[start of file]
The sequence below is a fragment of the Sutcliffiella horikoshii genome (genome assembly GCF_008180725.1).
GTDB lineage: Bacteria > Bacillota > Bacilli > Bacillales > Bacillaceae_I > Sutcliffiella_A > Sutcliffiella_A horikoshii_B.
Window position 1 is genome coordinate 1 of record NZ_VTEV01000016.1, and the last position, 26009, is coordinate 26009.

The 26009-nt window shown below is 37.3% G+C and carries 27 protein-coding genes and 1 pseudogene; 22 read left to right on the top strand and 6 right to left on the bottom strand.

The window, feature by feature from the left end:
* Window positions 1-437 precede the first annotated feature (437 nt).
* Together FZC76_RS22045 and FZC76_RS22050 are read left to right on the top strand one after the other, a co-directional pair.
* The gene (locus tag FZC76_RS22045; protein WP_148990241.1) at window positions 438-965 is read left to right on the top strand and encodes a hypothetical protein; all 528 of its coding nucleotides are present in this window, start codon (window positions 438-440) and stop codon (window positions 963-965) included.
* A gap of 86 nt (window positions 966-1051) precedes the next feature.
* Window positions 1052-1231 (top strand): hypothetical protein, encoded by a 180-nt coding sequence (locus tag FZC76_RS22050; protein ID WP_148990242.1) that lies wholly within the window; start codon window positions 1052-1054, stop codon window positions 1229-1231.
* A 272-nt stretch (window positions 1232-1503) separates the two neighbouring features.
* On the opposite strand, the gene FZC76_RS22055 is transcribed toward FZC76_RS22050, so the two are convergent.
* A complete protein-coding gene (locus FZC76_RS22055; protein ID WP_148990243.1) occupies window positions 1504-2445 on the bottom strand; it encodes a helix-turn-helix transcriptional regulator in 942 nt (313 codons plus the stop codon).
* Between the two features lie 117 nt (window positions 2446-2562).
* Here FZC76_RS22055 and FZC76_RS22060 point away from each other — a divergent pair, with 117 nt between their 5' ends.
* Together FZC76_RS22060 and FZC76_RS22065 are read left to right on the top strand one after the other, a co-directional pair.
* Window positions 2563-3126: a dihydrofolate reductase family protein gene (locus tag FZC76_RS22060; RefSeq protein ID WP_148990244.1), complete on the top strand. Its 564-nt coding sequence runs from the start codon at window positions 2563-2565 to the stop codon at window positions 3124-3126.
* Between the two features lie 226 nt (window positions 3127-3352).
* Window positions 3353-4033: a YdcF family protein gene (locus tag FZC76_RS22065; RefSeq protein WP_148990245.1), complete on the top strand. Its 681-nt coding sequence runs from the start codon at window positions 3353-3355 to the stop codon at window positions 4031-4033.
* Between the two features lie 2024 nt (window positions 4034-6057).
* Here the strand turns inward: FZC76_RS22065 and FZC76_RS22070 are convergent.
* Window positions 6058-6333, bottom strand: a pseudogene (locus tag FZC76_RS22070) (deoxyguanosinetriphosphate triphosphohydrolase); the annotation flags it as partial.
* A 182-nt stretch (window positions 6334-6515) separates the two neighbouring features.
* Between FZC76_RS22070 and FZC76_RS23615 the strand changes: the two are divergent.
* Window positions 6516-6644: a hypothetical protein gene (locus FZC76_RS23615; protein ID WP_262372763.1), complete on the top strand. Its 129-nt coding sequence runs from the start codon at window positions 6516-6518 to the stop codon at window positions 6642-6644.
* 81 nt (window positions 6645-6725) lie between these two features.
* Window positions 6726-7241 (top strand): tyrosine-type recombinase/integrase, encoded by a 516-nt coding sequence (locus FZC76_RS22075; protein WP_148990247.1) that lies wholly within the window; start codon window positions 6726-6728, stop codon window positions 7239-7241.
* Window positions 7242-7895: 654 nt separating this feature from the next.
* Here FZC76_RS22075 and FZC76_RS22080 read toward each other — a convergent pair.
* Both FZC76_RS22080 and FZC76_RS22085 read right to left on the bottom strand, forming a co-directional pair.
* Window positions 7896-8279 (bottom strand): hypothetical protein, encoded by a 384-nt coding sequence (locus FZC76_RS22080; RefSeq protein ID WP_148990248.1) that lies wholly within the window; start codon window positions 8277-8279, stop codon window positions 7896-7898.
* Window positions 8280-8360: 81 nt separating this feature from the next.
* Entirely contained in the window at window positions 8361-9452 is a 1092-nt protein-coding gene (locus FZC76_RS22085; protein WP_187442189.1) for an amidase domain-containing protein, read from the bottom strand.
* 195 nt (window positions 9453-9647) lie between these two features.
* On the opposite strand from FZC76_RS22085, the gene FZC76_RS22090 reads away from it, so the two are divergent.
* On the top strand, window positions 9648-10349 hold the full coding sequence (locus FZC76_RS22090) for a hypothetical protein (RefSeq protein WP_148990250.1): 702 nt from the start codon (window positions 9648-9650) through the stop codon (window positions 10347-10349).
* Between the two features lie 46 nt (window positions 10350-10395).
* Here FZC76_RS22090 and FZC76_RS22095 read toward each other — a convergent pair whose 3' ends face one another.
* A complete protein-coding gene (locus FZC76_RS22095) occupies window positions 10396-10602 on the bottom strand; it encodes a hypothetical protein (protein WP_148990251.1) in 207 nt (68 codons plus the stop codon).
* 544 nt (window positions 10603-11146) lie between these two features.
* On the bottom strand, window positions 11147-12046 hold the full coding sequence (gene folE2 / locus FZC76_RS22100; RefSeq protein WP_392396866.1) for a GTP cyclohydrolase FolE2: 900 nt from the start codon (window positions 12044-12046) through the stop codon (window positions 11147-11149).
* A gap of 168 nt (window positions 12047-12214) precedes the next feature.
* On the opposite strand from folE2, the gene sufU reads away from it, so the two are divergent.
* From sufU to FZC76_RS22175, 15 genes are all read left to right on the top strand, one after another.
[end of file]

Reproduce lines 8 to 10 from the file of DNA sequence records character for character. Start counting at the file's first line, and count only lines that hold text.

* The gene (locus tag FZC76_RS22045; protein WP_148990241.1) at window positions 438-965 is read left to right on the top strand and encodes a hypothetical protein; all 528 of its coding nucleotides are present in this window, start codon (window positions 438-440) and stop codon (window positions 963-965) included.
* A gap of 86 nt (window positions 966-1051) precedes the next feature.
* Window positions 1052-1231 (top strand): hypothetical protein, encoded by a 180-nt coding sequence (locus tag FZC76_RS22050; protein ID WP_148990242.1) that lies wholly within the window; start codon window positions 1052-1054, stop codon window positions 1229-1231.